Well, the only Garratt built in the Manchester Museum of Science & Industry this year during the "Great Garratt Gathering" anyway.
For some people, three days demonstrating model building means three precious days modelling time. That is, IMHO, the wrong attitude. Far better to say that if you get anything made at all then you haven't been talking to the public enough.
Well, this weekend I think I managed to get the mix about right. On Friday the frames for the front engine unit went together. Plenty of time spent checking resulted in decent alignment of the parts as far as I can tell. You need to be careful as it's easy to find just over a millimetre of error thanks to a bit of slop in the parts that slot together.
Saturday there was lots of riveting - which seemed to interest people a lot. I could have done with a couple of GW Models riveting presses for sale I think as no one seemed to think the cost too horrific once I'd explained my reasoning behind the purchase. After making metal dimples, I assembled the front tank. Of course I then went out and looked at the prototype to discover the vents were 90 degrees out of correct. Once of these promptly fell off but it's safe in my "little bits" box.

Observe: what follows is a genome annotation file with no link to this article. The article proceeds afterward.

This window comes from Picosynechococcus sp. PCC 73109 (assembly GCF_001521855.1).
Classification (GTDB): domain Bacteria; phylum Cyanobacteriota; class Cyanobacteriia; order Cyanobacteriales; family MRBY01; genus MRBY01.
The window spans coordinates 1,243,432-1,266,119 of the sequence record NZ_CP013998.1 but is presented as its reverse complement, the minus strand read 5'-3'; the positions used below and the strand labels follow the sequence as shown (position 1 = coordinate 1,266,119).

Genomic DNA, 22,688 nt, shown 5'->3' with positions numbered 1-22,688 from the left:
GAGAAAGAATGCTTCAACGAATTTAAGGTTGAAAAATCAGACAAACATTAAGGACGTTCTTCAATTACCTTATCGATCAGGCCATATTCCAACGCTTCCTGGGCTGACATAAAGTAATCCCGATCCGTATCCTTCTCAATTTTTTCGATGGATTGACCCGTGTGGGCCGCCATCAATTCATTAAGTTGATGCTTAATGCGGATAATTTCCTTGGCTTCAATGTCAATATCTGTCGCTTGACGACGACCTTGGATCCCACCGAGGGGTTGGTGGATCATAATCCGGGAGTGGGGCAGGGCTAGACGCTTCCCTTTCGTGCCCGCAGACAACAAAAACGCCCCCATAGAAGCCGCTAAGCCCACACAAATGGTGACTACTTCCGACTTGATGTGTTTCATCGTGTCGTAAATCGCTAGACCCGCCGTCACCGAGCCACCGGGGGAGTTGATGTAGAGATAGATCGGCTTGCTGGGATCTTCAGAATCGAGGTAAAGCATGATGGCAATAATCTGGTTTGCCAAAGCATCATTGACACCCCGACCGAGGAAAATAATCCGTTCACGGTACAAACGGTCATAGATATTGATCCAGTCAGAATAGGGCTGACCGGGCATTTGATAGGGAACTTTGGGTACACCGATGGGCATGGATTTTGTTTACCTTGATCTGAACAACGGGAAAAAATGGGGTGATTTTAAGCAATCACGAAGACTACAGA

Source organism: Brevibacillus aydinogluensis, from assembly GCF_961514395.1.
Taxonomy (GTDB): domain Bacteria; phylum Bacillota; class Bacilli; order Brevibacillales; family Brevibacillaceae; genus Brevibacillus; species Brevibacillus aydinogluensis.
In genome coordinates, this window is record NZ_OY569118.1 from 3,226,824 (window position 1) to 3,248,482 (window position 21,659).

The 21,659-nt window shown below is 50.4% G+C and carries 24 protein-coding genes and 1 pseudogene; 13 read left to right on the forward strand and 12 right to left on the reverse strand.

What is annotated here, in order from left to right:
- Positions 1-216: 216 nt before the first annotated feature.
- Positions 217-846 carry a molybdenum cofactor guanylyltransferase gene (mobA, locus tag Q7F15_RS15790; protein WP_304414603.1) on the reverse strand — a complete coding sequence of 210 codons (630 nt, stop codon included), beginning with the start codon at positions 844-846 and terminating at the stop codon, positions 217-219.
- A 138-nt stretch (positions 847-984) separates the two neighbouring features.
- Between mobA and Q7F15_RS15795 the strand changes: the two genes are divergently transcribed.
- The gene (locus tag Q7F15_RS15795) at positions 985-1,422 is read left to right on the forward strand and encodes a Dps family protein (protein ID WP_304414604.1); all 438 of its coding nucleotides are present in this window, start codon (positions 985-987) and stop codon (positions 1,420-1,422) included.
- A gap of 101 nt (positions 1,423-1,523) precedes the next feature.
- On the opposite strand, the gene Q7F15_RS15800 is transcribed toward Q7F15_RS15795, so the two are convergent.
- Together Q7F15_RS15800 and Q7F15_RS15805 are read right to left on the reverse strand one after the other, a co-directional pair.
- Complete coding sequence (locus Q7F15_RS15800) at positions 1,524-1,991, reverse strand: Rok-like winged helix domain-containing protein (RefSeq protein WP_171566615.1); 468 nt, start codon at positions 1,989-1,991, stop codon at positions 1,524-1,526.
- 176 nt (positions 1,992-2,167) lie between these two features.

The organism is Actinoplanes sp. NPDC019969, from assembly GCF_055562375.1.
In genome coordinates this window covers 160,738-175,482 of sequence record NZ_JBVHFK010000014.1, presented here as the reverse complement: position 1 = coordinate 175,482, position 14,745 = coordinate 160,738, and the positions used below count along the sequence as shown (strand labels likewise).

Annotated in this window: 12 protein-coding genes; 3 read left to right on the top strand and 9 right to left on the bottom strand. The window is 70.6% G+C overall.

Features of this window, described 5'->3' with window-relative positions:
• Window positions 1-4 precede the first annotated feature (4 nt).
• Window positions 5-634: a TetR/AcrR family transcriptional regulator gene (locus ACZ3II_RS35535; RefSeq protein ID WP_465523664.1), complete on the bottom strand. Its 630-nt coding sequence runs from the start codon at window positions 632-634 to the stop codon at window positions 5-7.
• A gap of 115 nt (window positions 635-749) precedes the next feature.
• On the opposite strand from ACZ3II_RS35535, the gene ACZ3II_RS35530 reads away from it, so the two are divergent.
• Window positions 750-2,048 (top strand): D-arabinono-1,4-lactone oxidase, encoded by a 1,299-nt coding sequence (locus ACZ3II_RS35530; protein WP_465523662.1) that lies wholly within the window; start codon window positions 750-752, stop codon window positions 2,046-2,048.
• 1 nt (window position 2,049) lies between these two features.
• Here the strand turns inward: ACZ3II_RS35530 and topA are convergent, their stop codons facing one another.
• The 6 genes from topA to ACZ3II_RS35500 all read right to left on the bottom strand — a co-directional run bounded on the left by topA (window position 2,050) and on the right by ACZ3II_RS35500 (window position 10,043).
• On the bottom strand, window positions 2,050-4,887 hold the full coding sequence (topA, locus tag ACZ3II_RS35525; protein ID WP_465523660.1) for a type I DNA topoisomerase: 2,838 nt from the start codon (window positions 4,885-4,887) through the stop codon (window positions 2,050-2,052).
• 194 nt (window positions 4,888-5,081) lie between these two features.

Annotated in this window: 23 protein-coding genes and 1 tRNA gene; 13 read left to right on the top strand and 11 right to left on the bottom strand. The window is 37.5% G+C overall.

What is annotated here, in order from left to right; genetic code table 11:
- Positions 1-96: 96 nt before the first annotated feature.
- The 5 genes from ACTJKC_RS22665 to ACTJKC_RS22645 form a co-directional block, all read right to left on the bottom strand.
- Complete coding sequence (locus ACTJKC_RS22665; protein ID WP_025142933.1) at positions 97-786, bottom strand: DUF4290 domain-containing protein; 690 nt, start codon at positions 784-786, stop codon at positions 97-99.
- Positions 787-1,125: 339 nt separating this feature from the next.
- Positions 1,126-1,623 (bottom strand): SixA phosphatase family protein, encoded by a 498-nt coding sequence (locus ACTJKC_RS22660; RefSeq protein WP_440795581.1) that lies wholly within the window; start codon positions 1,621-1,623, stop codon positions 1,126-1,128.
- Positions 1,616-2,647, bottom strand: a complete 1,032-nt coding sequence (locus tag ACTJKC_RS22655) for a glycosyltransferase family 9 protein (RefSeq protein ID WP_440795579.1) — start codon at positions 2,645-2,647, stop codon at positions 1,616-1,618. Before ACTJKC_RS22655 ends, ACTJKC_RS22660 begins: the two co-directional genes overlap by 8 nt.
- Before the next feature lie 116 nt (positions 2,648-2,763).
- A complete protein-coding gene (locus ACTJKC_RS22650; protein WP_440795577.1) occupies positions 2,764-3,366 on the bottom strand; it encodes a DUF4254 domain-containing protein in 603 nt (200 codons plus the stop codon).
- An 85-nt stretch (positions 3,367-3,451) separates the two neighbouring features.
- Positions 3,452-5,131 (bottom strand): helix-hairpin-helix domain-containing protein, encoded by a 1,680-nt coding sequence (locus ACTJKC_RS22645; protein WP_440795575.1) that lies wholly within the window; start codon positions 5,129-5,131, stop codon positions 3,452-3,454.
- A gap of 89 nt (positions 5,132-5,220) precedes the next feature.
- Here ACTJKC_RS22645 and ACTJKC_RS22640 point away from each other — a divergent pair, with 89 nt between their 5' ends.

Sunday was time for the rear tank. Three goes it took to get the wrapper exactly right. Partly this was my fault for trying a different method for attaching. Let's just say, starting in the middle means everything fits. Start and then and and the results aren't quite so good. Still, I did manage to demonstrate how to un-solder things...
Of course all this soldering means the parts have to be cleaned and here I can offer more advice. Scrubbing them with Shiny Sinks in the en-suite of a Premier Inn travelodge works fine BUT without some washing up liquid to clean them up afterwards, the surfaces tarnish. Bulling these up with a fibreglass burnishing pen works, but wastes a chunk of time at the start of the day. But then we want things to look good for the audience don't we ?